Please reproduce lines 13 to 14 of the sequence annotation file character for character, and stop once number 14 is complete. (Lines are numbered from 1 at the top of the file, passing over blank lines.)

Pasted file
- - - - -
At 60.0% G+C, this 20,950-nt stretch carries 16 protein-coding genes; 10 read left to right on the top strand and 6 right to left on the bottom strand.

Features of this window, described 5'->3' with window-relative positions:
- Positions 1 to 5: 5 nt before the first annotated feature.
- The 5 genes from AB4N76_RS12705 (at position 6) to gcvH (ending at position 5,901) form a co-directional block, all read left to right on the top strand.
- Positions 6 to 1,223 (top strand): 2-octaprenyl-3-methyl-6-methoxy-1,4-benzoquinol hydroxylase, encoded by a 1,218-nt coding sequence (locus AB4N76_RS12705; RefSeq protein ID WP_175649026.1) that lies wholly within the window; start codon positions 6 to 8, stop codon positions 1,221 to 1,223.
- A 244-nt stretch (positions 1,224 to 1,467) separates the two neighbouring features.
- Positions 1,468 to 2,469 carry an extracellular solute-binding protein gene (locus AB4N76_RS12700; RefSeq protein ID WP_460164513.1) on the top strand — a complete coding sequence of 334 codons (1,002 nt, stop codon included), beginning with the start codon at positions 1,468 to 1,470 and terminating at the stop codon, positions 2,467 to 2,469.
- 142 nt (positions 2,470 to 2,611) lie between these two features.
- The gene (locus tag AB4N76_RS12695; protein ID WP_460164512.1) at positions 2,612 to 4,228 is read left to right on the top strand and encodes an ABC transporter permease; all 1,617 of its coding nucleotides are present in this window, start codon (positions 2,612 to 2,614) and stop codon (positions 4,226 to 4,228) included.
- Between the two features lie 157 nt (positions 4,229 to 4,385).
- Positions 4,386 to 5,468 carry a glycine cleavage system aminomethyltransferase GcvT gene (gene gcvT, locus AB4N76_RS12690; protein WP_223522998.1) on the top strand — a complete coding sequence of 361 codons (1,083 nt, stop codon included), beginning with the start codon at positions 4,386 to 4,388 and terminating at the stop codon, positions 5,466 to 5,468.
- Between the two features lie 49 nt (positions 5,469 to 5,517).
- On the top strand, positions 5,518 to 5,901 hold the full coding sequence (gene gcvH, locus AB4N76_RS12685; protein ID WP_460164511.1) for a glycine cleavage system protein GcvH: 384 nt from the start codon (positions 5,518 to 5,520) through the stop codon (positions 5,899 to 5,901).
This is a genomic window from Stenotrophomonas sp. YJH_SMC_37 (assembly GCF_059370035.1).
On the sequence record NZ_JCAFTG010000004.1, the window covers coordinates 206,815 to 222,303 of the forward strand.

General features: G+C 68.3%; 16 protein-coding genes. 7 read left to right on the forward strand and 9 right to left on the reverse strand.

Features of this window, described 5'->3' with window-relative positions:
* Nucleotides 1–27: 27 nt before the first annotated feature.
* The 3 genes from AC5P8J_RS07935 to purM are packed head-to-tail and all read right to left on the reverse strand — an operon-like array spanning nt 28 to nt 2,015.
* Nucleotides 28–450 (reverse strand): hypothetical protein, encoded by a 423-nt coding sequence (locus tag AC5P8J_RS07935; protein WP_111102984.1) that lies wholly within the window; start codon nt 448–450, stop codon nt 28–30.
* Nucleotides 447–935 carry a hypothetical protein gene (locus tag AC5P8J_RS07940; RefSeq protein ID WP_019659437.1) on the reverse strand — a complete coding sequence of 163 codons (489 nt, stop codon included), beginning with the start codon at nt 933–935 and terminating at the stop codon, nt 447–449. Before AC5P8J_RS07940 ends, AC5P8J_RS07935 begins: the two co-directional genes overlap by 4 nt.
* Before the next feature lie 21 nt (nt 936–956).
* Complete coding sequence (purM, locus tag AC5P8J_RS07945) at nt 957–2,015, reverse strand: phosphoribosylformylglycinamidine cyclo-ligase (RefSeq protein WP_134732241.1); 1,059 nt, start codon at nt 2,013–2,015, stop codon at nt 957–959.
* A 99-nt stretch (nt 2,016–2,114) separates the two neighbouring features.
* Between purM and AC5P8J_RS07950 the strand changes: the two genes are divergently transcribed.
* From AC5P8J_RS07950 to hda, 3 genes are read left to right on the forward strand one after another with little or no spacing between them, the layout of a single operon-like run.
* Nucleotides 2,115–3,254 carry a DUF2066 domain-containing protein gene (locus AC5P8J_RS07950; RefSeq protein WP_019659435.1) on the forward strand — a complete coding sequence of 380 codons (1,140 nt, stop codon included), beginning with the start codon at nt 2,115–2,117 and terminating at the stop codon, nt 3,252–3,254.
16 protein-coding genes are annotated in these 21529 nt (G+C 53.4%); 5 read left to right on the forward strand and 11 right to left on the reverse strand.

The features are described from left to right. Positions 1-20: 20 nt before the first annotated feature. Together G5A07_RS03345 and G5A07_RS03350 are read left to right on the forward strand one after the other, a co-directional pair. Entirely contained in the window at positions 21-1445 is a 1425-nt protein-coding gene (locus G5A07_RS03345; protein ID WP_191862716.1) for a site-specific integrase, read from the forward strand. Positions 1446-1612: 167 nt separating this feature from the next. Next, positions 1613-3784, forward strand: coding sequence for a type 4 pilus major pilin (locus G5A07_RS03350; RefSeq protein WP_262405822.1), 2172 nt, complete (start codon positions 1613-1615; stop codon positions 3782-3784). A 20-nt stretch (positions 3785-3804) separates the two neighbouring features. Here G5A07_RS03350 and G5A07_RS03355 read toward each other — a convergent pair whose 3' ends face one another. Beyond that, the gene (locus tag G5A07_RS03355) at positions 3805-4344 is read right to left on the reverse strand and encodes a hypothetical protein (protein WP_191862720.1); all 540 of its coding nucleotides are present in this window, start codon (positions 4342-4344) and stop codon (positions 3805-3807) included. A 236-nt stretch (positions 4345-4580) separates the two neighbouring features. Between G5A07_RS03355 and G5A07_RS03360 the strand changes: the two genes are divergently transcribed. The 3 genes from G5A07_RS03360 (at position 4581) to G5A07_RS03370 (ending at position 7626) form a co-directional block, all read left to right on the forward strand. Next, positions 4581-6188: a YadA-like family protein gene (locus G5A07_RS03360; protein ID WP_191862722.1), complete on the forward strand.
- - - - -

- On the top strand, positions 5,518 to 5,901 hold the full coding sequence (gene gcvH, locus AB4N76_RS12685; protein ID WP_460164511.1) for a glycine cleavage system protein GcvH: 384 nt from the start codon (positions 5,518 to 5,520) through the stop codon (positions 5,899 to 5,901).
This is a genomic window from Stenotrophomonas sp. YJH_SMC_37 (assembly GCF_059370035.1).